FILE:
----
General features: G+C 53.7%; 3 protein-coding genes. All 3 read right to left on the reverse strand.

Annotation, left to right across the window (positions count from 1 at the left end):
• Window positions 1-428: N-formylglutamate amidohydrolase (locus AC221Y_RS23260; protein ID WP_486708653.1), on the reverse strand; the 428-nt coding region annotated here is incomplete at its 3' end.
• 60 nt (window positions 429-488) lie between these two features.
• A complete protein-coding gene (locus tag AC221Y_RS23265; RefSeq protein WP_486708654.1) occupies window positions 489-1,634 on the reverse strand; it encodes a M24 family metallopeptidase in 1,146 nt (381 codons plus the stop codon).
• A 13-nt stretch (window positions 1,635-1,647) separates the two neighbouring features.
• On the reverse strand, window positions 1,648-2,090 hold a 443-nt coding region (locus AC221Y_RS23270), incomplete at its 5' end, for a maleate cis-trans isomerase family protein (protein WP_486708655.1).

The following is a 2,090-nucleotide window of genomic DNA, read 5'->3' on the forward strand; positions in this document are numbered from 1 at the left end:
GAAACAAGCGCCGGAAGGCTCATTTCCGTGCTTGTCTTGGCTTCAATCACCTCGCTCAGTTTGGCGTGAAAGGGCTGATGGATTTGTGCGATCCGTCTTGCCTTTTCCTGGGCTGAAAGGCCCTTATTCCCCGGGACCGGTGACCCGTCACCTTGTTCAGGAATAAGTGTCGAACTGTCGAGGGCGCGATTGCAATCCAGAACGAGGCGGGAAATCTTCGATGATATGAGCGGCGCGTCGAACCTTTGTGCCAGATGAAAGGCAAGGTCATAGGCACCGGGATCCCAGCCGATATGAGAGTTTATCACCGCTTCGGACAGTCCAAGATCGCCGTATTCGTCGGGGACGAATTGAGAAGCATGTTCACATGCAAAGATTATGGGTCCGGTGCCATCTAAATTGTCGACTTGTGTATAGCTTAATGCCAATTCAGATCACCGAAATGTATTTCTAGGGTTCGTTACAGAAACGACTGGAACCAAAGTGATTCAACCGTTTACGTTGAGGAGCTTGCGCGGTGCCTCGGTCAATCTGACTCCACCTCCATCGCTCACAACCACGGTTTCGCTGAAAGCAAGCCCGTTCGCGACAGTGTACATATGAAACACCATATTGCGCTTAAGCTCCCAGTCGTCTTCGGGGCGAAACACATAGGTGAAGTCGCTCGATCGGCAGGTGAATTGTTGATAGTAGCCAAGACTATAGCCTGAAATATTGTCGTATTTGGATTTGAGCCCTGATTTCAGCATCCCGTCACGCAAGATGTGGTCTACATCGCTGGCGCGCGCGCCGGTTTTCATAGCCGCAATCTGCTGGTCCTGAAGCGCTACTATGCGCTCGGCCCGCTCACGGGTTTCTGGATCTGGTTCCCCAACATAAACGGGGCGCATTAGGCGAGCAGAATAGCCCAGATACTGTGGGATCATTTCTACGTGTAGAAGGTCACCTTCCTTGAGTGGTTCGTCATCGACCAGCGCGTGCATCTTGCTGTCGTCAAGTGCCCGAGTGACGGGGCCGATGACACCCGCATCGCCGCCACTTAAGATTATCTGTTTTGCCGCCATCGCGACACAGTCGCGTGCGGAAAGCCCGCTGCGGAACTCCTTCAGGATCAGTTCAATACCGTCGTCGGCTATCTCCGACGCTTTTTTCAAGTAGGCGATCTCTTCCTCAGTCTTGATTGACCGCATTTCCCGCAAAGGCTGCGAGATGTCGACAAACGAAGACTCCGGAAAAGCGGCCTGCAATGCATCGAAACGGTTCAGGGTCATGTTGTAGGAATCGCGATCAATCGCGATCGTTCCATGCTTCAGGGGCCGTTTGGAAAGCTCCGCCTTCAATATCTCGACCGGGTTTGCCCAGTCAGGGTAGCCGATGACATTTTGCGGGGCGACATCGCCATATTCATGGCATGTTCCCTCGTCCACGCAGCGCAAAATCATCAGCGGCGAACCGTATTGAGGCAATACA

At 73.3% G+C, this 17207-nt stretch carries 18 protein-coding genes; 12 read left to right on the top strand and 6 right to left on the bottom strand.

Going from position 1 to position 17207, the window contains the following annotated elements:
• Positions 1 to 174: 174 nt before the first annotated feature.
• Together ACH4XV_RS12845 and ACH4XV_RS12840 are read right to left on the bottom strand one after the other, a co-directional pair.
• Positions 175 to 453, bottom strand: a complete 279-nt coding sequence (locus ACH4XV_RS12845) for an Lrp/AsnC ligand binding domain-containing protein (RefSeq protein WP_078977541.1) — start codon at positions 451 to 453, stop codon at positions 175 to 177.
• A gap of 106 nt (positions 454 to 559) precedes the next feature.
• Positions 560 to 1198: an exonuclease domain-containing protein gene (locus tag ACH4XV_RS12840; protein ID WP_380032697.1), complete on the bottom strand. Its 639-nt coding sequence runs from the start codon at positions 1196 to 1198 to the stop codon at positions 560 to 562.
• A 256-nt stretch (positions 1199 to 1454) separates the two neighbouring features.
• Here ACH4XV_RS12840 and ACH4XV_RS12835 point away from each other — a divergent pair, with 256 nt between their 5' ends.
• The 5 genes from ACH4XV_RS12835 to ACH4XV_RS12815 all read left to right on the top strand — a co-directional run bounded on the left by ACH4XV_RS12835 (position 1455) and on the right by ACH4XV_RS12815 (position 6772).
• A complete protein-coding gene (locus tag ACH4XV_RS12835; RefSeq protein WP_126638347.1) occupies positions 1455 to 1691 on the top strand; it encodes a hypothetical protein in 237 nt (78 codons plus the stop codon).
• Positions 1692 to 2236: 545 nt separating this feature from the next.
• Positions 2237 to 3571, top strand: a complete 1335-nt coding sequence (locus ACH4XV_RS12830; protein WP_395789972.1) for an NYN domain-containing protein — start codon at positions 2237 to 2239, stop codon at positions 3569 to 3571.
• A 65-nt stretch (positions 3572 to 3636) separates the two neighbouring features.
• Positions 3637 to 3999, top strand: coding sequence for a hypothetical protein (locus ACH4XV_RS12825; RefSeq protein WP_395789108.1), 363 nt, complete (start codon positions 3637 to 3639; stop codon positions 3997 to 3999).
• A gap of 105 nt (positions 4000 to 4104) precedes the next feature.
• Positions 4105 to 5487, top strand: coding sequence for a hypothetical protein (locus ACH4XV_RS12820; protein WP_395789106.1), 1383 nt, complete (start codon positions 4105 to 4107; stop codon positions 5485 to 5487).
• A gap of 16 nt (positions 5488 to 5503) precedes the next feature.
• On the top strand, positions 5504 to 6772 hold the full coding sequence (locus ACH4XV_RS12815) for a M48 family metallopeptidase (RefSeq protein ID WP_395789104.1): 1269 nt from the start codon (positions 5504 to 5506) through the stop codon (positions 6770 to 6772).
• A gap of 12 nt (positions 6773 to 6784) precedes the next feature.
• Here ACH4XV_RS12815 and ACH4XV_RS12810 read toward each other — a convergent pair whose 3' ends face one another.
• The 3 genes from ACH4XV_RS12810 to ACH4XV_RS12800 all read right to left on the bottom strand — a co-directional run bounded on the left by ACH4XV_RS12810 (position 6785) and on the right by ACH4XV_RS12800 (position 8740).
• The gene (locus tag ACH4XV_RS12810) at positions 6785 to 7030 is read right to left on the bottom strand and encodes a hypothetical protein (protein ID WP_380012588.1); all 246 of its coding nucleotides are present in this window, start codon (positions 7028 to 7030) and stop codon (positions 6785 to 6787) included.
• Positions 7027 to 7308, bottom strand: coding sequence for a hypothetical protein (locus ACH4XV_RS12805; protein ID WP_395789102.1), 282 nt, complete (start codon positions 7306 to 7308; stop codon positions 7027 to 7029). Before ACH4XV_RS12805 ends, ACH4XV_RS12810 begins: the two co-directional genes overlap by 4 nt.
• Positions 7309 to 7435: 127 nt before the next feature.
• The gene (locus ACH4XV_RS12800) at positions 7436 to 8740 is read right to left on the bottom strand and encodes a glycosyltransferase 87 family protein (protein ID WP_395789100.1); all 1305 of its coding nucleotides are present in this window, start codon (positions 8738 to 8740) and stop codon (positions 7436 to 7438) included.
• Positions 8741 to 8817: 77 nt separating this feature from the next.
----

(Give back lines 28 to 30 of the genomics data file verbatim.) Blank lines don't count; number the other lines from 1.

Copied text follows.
• On the top strand, positions 5504 to 6772 hold the full coding sequence (locus ACH4XV_RS12815) for a M48 family metallopeptidase (RefSeq protein ID WP_395789104.1): 1269 nt from the start codon (positions 5504 to 5506) through the stop codon (positions 6770 to 6772).
• A gap of 12 nt (positions 6773 to 6784) precedes the next feature.
• Here ACH4XV_RS12815 and ACH4XV_RS12810 read toward each other — a convergent pair whose 3' ends face one another.